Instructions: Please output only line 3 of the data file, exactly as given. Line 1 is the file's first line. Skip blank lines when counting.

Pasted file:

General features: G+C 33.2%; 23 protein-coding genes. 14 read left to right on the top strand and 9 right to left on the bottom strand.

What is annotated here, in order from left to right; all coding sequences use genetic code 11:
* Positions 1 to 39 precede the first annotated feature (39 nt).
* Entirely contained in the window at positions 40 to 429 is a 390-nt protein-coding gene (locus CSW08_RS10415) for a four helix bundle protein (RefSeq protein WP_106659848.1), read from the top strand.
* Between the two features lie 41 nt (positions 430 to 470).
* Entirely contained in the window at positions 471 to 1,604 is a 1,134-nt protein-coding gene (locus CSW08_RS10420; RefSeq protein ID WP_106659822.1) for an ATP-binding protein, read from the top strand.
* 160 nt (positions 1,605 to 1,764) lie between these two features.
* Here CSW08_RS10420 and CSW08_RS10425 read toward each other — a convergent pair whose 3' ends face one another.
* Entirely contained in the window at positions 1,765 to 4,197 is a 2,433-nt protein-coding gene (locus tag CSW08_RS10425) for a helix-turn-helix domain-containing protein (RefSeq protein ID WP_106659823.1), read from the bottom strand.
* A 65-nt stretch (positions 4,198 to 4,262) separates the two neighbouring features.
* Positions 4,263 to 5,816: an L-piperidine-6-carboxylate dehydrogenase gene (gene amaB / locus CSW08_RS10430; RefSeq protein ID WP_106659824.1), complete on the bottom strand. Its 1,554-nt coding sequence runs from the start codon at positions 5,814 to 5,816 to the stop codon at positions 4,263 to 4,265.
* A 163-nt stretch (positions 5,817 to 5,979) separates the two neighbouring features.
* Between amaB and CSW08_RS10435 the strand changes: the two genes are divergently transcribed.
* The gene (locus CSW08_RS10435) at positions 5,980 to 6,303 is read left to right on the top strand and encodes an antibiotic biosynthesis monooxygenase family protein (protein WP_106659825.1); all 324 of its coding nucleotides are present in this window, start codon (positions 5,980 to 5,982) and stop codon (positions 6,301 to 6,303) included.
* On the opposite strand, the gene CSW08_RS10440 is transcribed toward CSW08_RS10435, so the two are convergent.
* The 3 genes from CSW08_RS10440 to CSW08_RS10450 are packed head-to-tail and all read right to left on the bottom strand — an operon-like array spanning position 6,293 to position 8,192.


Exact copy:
* Positions 1 to 39 precede the first annotated feature (39 nt).